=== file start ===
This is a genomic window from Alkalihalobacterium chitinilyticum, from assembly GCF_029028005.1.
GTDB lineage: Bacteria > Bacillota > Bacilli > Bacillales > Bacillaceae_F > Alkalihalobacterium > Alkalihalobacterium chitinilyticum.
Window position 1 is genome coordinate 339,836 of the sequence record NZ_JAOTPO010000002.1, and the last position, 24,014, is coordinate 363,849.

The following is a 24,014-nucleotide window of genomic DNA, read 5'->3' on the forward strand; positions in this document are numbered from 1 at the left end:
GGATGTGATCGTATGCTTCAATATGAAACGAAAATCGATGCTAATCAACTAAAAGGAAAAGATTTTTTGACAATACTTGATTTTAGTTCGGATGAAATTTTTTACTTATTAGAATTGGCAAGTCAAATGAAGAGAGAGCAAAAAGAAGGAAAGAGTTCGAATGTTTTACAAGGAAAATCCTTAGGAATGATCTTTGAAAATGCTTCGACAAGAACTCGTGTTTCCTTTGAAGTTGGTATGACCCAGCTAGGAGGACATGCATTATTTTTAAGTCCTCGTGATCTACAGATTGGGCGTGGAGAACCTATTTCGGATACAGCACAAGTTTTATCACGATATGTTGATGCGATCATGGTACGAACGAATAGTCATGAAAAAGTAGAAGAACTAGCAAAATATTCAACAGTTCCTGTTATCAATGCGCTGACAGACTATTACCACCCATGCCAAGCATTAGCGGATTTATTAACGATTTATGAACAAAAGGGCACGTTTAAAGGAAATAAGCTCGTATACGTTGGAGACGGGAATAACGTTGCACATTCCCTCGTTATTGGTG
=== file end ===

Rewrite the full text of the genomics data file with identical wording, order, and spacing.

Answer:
This is a genomic window from Alkalihalobacterium chitinilyticum, from assembly GCF_029028005.1.
GTDB lineage: Bacteria > Bacillota > Bacilli > Bacillales > Bacillaceae_F > Alkalihalobacterium > Alkalihalobacterium chitinilyticum.
Window position 1 is genome coordinate 339,836 of the sequence record NZ_JAOTPO010000002.1, and the last position, 24,014, is coordinate 363,849.

The following is a 24,014-nucleotide window of genomic DNA, read 5'->3' on the forward strand; positions in this document are numbered from 1 at the left end:
GGATGTGATCGTATGCTTCAATATGAAACGAAAATCGATGCTAATCAACTAAAAGGAAAAGATTTTTTGACAATACTTGATTTTAGTTCGGATGAAATTTTTTACTTATTAGAATTGGCAAGTCAAATGAAGAGAGAGCAAAAAGAAGGAAAGAGTTCGAATGTTTTACAAGGAAAATCCTTAGGAATGATCTTTGAAAATGCTTCGACAAGAACTCGTGTTTCCTTTGAAGTTGGTATGACCCAGCTAGGAGGACATGCATTATTTTTAAGTCCTCGTGATCTACAGATTGGGCGTGGAGAACCTATTTCGGATACAGCACAAGTTTTATCACGATATGTTGATGCGATCATGGTACGAACGAATAGTCATGAAAAAGTAGAAGAACTAGCAAAATATTCAACAGTTCCTGTTATCAATGCGCTGACAGACTATTACCACCCATGCCAAGCATTAGCGGATTTATTAACGATTTATGAACAAAAGGGCACGTTTAAAGGAAATAAGCTCGTATACGTTGGAGACGGGAATAACGTTGCACATTCCCTCGTTATTGGTG